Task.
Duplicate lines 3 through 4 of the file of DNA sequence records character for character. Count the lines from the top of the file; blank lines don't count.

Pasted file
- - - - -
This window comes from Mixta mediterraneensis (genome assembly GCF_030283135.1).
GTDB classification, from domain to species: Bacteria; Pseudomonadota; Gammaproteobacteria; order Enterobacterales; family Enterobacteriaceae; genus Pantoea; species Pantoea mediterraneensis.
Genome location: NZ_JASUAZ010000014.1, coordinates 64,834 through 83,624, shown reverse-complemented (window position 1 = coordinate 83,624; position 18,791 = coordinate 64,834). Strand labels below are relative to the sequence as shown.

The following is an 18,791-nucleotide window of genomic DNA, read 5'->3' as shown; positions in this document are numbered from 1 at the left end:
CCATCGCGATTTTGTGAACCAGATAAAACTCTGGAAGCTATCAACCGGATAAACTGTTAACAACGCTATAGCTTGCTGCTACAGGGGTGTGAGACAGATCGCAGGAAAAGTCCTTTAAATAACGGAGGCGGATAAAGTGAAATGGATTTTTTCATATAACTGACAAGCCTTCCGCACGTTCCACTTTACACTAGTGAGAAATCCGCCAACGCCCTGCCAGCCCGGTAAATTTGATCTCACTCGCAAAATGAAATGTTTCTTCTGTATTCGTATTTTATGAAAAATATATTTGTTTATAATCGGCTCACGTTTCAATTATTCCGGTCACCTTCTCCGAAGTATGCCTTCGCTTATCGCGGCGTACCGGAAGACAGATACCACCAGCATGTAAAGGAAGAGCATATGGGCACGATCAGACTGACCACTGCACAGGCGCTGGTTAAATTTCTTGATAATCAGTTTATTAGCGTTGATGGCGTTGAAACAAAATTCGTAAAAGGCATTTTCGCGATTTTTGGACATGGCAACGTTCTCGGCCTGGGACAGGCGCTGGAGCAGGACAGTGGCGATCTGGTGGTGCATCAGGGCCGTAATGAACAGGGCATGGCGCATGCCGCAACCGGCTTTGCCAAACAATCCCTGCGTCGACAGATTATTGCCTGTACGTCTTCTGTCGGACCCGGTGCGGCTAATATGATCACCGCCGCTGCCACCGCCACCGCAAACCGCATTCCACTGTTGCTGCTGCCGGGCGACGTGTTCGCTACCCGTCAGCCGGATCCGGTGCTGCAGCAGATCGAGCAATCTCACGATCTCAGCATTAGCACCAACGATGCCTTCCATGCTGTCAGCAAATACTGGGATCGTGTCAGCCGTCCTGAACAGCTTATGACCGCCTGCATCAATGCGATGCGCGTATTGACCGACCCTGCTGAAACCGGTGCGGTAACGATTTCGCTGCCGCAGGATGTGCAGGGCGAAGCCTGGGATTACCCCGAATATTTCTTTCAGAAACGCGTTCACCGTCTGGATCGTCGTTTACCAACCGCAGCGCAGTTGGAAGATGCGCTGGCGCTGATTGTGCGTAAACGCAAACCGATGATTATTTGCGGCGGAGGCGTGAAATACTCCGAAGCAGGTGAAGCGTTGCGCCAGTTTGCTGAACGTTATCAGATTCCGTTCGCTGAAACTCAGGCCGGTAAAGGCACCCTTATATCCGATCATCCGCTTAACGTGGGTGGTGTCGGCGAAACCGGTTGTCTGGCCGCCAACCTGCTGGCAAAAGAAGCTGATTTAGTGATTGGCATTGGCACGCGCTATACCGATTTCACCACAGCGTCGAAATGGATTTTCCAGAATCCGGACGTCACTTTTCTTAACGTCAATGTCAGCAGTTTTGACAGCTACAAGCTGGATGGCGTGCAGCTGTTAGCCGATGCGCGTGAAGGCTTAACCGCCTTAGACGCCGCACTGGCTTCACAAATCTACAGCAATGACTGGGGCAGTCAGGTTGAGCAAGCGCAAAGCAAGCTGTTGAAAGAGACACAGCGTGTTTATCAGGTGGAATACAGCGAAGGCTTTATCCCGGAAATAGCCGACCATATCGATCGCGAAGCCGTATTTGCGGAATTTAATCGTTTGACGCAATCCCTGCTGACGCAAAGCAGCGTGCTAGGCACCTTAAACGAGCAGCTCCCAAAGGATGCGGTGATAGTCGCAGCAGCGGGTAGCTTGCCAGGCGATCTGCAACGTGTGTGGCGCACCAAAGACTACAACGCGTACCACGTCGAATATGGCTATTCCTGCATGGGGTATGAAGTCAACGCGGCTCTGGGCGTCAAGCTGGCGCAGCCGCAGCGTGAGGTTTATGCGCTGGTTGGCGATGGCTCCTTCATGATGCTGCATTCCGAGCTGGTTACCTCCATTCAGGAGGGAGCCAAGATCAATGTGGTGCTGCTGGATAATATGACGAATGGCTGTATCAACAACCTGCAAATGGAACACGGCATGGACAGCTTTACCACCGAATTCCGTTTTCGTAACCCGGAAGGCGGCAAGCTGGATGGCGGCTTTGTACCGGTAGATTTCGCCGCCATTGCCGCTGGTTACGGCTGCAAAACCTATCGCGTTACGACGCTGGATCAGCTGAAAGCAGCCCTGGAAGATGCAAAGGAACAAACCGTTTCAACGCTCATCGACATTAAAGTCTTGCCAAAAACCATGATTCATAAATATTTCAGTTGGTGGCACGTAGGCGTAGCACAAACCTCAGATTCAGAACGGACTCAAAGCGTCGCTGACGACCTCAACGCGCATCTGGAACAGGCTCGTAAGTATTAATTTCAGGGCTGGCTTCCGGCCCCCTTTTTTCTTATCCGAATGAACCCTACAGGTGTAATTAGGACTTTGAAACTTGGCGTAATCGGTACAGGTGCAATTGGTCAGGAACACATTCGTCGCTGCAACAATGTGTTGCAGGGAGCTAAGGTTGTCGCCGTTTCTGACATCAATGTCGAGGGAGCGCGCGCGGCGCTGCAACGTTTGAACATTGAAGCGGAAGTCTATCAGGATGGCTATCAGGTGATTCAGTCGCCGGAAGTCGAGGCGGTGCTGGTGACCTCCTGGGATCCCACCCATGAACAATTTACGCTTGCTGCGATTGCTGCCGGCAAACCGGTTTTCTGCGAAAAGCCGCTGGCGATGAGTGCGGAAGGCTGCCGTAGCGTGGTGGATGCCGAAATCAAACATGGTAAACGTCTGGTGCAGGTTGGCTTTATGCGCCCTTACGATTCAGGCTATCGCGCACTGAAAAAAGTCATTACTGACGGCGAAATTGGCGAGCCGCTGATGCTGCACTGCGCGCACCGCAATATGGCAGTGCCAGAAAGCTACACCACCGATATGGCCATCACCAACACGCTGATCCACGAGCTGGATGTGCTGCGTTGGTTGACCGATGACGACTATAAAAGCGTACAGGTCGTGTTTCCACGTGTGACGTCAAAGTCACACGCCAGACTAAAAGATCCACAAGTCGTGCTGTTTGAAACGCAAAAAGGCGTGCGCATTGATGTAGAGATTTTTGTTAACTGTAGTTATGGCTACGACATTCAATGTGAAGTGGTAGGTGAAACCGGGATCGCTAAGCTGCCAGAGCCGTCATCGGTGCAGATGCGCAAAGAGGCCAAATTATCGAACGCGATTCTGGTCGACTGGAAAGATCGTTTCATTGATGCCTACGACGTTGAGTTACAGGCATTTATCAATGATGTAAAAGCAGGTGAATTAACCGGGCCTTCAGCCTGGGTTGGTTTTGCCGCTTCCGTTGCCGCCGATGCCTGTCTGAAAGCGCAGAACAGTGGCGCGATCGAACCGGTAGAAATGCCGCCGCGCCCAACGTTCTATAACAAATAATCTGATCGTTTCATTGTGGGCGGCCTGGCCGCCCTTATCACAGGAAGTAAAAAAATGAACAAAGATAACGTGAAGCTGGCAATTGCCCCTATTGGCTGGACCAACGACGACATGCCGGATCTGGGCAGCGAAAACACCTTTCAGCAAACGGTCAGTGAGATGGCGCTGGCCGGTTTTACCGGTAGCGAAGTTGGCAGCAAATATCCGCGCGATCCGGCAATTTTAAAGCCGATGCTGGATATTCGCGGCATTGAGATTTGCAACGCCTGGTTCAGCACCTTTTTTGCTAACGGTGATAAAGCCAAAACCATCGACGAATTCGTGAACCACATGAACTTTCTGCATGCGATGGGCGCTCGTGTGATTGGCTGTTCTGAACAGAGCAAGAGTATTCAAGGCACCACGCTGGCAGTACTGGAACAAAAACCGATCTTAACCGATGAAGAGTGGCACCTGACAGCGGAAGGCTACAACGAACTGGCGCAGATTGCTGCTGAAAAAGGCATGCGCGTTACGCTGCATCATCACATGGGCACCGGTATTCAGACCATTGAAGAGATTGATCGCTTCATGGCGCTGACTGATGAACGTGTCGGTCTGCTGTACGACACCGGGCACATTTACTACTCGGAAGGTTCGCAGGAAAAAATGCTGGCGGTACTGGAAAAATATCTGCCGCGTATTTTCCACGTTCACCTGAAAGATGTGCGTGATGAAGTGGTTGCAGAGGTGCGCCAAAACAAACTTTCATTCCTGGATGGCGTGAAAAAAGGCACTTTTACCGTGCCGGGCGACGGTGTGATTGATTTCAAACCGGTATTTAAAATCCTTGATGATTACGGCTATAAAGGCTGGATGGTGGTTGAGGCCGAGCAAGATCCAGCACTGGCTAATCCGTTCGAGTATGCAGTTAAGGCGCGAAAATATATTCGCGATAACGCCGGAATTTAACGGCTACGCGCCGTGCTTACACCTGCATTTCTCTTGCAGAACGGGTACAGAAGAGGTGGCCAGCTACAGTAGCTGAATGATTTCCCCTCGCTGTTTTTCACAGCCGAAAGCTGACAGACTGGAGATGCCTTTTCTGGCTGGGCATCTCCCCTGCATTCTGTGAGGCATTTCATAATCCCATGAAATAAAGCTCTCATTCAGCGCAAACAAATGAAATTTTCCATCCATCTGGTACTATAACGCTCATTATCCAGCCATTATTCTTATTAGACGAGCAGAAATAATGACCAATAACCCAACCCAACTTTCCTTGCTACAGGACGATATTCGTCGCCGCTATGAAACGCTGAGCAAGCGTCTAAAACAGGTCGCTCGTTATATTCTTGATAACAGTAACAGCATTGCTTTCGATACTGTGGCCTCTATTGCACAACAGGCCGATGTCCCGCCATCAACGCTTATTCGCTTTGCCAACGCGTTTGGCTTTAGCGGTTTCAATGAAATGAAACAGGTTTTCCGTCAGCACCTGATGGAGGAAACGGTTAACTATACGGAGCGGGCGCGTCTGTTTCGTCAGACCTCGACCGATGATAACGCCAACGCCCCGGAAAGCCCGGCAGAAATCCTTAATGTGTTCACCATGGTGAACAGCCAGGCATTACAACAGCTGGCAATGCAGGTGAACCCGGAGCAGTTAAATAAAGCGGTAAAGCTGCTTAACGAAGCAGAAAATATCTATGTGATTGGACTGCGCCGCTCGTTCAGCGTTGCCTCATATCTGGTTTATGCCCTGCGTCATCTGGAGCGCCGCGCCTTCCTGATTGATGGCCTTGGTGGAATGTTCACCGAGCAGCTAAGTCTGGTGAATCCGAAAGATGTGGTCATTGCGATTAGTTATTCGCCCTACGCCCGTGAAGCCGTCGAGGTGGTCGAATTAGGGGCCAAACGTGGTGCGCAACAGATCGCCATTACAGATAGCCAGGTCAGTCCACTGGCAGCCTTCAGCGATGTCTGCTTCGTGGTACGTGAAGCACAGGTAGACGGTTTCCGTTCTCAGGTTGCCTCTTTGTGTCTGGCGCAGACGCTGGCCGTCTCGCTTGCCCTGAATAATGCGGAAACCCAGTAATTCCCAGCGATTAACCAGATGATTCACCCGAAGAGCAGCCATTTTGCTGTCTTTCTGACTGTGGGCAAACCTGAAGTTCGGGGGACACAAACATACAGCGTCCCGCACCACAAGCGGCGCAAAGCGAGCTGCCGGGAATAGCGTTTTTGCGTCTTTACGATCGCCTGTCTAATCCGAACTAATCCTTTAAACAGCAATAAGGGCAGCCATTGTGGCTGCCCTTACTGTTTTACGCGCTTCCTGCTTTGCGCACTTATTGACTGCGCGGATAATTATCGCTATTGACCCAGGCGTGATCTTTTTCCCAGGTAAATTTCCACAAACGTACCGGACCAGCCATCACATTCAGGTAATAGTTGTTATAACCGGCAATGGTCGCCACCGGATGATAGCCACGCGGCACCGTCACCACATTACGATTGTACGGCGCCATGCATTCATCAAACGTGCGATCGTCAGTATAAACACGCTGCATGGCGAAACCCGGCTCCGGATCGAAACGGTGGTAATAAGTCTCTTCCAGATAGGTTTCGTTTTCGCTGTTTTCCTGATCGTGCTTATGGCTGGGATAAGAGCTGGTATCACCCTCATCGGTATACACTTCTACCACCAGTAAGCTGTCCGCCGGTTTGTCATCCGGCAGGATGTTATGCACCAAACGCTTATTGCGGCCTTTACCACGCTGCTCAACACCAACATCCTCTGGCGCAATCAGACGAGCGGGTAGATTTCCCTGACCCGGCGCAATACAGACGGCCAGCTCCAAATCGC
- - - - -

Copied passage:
Genome location: NZ_JASUAZ010000014.1, coordinates 64,834 through 83,624, shown reverse-complemented (window position 1 = coordinate 83,624; position 18,791 = coordinate 64,834). Strand labels below are relative to the sequence as shown.

The following is an 18,791-nucleotide window of genomic DNA, read 5'->3' as shown; positions in this document are numbered from 1 at the left end: